Serbian Medieval History

Monastery Sopoćani

BLAGO Collection

The Sopocani Monastery, dedicated to the Holy Trinity, was founded by King Uros I.

The church and the narthex were built in the 1260s. The exonarthex with the bell-tower was added in the first half of the fourteenth century. Several members of the royal family were buried in the monastery, including the King's mother Anne Dandolo, Stefan the First Crowned, Grand Duke George and Uros I himself. Fresco painting of the church was completed in 1270. The exterior part of the narthex was carried out after two reconstructions of the bell-tower, in the time of Dusan. Shortly after the Kosovo battle the monastery suffered serious damages and was restored during the rule of Despot Stefan, when certain alterations were made, especially in fortification. Additional building works also were performed on the central gate, and the tower was erected. In later history, the monastery was seriously damaged several times by the Turks.

The Church is a single nave building with a semicircular apse and a narthex facing west. The nave consists of three bays, the central one being domed. Flanking the narthex, there are two adjoining chapels which are fully separate chambers. The exterior appearance of the church is Romanesque. The portal and the windows are made of stone. The master builders may have come from the Adriatic region.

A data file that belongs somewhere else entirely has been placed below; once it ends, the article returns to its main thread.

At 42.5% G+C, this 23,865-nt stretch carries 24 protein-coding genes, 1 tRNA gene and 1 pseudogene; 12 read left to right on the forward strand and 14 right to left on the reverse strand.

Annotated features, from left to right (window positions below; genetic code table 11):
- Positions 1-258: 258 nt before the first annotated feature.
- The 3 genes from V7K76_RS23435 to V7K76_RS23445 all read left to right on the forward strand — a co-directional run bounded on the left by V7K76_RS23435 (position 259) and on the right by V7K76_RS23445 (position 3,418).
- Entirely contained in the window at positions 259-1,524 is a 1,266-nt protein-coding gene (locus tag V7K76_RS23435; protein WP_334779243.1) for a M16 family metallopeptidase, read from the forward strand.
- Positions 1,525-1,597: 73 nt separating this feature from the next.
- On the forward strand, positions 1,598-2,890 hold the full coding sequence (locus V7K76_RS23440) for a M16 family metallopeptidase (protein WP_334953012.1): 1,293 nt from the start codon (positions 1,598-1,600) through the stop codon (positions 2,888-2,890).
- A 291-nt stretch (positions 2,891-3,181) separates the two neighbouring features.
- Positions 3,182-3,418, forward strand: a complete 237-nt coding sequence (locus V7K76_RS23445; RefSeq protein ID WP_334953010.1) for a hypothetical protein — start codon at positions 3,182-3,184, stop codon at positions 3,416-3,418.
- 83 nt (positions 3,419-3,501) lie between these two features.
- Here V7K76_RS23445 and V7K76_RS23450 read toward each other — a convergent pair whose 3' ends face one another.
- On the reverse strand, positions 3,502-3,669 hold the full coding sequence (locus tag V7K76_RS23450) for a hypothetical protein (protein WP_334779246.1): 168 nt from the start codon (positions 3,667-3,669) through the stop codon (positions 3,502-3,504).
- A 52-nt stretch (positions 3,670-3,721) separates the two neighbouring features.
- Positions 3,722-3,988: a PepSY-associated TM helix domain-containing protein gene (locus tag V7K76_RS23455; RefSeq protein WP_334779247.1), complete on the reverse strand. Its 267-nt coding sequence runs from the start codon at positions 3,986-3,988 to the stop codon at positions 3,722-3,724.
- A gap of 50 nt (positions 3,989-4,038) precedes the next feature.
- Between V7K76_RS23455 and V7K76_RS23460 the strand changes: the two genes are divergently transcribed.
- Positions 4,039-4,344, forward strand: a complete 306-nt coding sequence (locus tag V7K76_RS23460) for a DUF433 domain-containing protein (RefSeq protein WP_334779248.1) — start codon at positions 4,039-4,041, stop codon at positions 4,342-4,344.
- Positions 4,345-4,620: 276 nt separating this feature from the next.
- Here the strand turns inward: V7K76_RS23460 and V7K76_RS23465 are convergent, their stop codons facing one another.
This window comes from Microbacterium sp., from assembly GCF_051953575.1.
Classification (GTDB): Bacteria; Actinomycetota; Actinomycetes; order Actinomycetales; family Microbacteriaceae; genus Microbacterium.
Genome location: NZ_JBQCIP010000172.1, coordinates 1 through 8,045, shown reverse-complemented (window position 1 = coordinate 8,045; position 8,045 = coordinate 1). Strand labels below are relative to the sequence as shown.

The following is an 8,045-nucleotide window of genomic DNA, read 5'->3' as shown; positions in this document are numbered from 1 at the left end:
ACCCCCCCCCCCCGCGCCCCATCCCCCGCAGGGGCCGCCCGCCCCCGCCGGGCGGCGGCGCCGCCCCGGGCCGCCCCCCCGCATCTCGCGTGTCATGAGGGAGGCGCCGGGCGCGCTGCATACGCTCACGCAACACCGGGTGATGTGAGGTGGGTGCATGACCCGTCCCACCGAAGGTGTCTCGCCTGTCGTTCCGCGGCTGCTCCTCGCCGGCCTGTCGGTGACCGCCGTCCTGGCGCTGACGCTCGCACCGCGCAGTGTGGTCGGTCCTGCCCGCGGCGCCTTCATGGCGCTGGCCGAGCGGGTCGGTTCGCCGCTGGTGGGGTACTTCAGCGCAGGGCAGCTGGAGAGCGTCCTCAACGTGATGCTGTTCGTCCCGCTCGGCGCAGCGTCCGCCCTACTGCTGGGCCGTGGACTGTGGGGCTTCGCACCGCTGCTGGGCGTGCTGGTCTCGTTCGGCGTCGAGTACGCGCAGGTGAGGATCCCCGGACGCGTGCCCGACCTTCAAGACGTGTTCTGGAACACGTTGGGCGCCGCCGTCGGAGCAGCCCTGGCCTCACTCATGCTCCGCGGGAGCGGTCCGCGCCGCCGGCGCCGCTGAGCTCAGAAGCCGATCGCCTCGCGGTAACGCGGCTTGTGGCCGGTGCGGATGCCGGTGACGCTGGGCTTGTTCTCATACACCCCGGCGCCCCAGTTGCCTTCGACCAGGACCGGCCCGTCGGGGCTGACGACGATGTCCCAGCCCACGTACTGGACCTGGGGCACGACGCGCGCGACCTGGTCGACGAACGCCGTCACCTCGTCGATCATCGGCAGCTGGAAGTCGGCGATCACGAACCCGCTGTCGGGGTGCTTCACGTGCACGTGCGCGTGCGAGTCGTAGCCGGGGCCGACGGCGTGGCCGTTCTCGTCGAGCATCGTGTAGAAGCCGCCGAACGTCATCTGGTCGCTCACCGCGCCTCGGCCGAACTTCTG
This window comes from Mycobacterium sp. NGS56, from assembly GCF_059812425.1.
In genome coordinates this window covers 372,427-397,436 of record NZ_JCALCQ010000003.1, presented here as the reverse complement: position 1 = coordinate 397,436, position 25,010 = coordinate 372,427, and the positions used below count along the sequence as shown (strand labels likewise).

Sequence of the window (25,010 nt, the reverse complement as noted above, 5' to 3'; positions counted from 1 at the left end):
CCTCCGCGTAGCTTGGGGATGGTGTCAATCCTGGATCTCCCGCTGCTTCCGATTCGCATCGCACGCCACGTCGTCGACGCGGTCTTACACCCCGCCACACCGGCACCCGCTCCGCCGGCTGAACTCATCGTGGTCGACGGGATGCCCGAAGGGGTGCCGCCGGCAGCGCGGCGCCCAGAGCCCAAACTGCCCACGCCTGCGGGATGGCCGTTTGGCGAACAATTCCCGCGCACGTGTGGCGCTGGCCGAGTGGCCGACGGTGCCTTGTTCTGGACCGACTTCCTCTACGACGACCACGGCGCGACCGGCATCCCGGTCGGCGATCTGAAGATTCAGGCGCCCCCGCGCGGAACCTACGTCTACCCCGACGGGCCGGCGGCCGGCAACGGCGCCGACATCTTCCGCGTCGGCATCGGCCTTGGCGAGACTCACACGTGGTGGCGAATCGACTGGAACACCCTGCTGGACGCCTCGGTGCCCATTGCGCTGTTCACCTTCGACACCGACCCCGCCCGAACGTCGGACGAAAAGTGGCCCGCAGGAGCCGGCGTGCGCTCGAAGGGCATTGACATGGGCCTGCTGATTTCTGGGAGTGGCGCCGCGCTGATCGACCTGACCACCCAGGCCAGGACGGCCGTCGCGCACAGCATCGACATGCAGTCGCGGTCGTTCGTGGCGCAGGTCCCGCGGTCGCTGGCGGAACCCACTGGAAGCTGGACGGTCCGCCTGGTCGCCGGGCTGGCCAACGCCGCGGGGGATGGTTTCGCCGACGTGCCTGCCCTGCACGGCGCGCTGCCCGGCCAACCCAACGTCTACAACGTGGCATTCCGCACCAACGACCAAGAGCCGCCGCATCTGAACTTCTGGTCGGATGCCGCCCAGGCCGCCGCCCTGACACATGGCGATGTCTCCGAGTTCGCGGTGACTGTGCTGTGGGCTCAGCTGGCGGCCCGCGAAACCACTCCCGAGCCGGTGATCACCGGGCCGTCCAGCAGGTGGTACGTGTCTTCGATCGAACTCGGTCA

The earliest frescoes, those in the nave, were created in 1273-4. Due to the large size of the saints' figures, there are relatively few scenes on the walls. The compositions of the Assumption of the All-Holy Virgin and the Festival Cycle stand out. The founders' composition is on the south side of the nave, representing Uros I on the throne awaiting the Virgin who leads Stefan Nemanja, Stefan the First Crowned and Uros I with the church model.

The frescoes in the narthex were painted later. For the first time in Serbian painting the Ecumenical Councils, the story of Joseph, the Last Judgment, and the Jessee Tree were placed in such a part of the church. The composition of the death of Queen Ann Dandolo on the north walls bears special significance: over the catafalque stands her son Uros I with his sons Dragutin and Milutin, as well as the other members of the royal family. Kneeling in front of the catafalque there is the king's wife Queen Helen d'Anjou. The painting is strikingly similar to the composition of the Assumption of the All-Holy Virgin. Along with the cast of the south walls, members of the royal family were painted once more, the King with the Queen and their sons.

The frescoes in the two chapels were painted at a later date. Noteworthy are the representations of the death of Stefan Nemanja in the south chapel, and the transfer of his relics to Studenica. Fragments of the fourteenth-century frescoes have been preserved in the deteriorated added outer narthex, showing portraits of Emperor Dushan and his wife Helen. The Sopocani frescoes are the most eminent examples of European painting at that time. What the painters of Sopocani attained in linearity and coloring have been surpassed only in the Italian renaissance.


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